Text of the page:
Panzer Leader – Heinz Guderian

Half memoirs, half military tactics, the book offers a glimpse into the mentality of Heinz Guderian, the brilliant tank general of the Nazi Germany.

Guderian shows how he developed and organized the Panzer corps, his campaigns during the Second World War and the key relations between Nazi party members. Very little is described of his personal life, the vast majority of the book being on his professional military career.

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General Guderian on the front

The general is revealed as an intelligent, professional soldier, doing his best in the given conditions. A pure tactician, he stayed away from the political intrigues, unlike Rommel, which maybe saved his safe.

The careful written book has a fast pace, the story of the war flows smoothly and the overall logic of the motivations seems to hold, making it a quick and enjoyable read, particularly for the war and history fans.

Sources of electricity – wind

Wind energy tapes the Earth’s winds to create electricity through wind turbines. Wind turbines can be HAWTs (Horizontal-Axis Wind Turbines), widely used, or VAWTs (Vertical-Axis Wind Turbines). VAWTs are designed to be used mainly within urban areas. The turbines can be deployed onshore (on land), producing cheaper electricity or offshore (near cost), producing more reliable electricity.

A wind turbine uses the inflow of wind to activate the blades and the rotor. They spin the main shaft and gearbox, which spin the generator, producing electricity. Blades work basically like a reversed airplane wing.

The design of a wing facilitates lift, while the wind turbine blade facilitates push, with the most important part (and most expensive materials) at the top of the blade, because most of the aerodynamic loading is created there. The blade is made of fibreglass (cheaper than aluminium, with similar structural resistance).

The rotor assembly is the main focus now for improving the turbine (Bazilevs, Wind Turbines: Future of Energy, 2014).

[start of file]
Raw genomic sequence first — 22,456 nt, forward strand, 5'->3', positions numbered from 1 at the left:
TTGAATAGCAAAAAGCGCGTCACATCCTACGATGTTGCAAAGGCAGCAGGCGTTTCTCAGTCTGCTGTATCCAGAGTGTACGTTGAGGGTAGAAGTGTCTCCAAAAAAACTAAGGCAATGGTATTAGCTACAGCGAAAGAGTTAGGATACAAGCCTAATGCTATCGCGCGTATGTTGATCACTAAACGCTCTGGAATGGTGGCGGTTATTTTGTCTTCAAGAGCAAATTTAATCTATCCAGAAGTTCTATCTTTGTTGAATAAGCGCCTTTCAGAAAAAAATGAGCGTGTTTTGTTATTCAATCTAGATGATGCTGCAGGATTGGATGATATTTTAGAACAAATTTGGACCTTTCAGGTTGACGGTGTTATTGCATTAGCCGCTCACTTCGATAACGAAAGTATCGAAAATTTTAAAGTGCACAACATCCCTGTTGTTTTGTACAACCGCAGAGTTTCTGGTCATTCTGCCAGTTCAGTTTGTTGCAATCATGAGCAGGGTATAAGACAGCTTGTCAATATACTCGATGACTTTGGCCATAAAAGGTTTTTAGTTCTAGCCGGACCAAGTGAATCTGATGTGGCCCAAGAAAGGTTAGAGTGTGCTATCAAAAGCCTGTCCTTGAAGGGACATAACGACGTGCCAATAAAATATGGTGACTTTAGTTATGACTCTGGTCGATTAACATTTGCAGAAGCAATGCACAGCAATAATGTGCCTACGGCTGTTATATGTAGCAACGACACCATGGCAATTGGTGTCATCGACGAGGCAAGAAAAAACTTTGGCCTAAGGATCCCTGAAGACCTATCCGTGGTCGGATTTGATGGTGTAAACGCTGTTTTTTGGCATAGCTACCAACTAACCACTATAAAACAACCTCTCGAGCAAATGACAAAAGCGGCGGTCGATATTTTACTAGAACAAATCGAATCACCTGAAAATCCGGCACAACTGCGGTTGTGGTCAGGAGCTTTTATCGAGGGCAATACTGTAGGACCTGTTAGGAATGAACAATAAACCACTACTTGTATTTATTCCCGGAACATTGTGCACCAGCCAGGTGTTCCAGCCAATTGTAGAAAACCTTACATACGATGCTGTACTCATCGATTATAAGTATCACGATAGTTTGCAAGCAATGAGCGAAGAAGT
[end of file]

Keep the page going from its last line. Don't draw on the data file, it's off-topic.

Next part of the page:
Sources of electricity – oil

Oil or petroleum was once a key player in the electricity sector, but now it is used only marginally, usually as back-up reserve in diesel generators for major consumers, such as factories, hospitals, airports or as an electricity source in islands (for example in Greece).

Oil lost its share because of price, it is far more expensive to burn oil than burning coal or gas.

Merits of oil include high energy density, easy to transport and very stable composition, remaining liquid in most climatic conditions. Drawbacks of oil are price are environmental concerns (Webber, 2014).

Sources of electricity – biofuels

Biofuels are mostly used to replace oil as fuel in internal combustion engines, such as corn and cellulosic ethanol, jatropha, cyanobacteria, diatoms and green algae. However, some are used to create electricity, mainly from biomass (Mayfield, 2015).

Biomass uses mainly waste biomass gasification to produce electricity. Waste biomass could be poplar trees or tall grasses, but also agricultural waste (almond shells, corn stover), forest clearings and municipal solid waste. All this is cellulosic biomass, which has strong molecular connections, therefore strong forces need to be used to extract energy, such as heat, steam or acid.